Learning a new language changes your brain and switching between two languages may give your brain a special kind of cognitive practice to strengthen your attention and control skills. And, bilingual adults have even shown a delayed onset of dementia compared to monolinguals, because their brains are better able to resist the disease and function healthier for longer.
Language learning connects you with new people and cultures, and technology makes it easy for older adults to participate in language exchanges with people from around the world. And, we know that more varied social networks (interacting regularly with more people) has benefits for older adults' health and quality of life.
Learning a new language no longer means being bored to death with repetitive conjugation of verbs over hours upon hours a day. Reaping the benefits of learning a new language doesn’t have to take more than 5-10 minutes a day – that’s about the same time it takes to find something to binge on Netflix or scan through your Twitter feed.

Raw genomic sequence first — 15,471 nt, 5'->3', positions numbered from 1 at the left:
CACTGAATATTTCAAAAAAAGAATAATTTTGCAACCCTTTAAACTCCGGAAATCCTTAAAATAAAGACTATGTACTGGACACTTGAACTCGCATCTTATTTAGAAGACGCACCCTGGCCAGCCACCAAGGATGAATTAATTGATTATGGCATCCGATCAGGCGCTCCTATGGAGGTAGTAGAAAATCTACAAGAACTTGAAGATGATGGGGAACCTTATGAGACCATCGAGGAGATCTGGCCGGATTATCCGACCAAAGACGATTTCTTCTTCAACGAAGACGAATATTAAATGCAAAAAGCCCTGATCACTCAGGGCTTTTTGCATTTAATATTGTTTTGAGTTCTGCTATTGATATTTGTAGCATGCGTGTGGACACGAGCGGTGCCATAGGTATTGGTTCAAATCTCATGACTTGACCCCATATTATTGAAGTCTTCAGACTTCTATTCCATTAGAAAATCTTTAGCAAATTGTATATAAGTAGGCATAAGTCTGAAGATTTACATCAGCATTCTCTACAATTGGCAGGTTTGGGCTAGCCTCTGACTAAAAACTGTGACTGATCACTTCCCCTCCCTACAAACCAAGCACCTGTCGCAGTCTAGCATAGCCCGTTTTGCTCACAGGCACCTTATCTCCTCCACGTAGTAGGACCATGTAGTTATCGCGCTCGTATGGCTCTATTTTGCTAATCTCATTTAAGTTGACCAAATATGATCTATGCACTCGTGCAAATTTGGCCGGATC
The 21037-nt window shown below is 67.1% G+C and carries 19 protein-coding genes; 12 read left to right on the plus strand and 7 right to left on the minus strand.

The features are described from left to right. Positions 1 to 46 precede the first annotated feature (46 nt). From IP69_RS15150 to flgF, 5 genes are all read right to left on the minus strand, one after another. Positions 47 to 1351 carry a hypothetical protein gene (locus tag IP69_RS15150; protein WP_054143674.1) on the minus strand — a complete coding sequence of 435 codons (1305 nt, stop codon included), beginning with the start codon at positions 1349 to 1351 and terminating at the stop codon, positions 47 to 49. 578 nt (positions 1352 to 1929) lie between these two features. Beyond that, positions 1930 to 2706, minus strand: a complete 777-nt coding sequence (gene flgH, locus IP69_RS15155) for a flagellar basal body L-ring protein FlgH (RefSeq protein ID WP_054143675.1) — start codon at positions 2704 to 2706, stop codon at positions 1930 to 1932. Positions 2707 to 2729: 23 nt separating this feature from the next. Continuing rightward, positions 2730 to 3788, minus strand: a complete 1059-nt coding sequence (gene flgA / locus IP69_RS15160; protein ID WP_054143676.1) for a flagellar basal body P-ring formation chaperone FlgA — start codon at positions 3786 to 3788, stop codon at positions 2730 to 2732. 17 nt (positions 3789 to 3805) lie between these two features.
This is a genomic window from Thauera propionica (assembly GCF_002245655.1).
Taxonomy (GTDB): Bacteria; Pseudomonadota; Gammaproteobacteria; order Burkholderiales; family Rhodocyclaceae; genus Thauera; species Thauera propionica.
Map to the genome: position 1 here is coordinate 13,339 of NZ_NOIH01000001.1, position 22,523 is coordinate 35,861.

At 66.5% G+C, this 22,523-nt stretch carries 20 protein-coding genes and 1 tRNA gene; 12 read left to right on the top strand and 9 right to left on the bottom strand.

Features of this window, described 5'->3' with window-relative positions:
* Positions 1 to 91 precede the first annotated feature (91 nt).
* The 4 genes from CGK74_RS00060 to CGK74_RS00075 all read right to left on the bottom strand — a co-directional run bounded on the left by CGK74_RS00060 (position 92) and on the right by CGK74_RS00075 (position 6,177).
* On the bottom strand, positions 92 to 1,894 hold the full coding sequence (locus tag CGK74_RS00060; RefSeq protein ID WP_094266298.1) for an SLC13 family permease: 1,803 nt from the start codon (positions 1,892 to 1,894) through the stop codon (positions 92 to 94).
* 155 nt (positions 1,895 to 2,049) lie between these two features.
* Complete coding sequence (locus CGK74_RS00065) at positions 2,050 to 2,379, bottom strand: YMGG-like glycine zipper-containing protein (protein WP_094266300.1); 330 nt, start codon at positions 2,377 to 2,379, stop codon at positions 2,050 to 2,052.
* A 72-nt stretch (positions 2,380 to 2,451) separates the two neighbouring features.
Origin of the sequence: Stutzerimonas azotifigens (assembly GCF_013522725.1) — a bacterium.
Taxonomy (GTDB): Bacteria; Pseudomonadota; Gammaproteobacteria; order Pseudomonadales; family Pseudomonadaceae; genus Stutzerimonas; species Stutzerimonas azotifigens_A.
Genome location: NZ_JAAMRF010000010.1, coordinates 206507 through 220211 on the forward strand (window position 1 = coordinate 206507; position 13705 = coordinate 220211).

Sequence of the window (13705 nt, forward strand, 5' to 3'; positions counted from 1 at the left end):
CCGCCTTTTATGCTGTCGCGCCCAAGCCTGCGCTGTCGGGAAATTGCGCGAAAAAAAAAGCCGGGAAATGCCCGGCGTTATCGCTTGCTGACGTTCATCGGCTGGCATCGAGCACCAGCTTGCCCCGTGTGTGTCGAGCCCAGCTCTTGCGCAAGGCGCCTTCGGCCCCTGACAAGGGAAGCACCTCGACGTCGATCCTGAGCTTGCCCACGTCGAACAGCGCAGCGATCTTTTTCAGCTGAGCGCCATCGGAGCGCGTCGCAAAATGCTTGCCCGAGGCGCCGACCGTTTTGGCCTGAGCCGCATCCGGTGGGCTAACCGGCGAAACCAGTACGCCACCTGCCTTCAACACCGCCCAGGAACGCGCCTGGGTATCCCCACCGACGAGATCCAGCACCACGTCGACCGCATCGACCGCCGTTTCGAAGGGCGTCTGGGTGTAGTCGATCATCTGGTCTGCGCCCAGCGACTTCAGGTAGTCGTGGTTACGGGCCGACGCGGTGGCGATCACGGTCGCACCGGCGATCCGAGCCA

Now with so much technology at our fingertips, learning a second language is easier and sometimes even FREE. So, whether you are planning a trip abroad, just want exercise your brain or a new immigrant learning English – now is the time to start.
Whether you are a grandparent or a grandkid – it’s never too late or too early to learn a new language and your brain will thank you for it!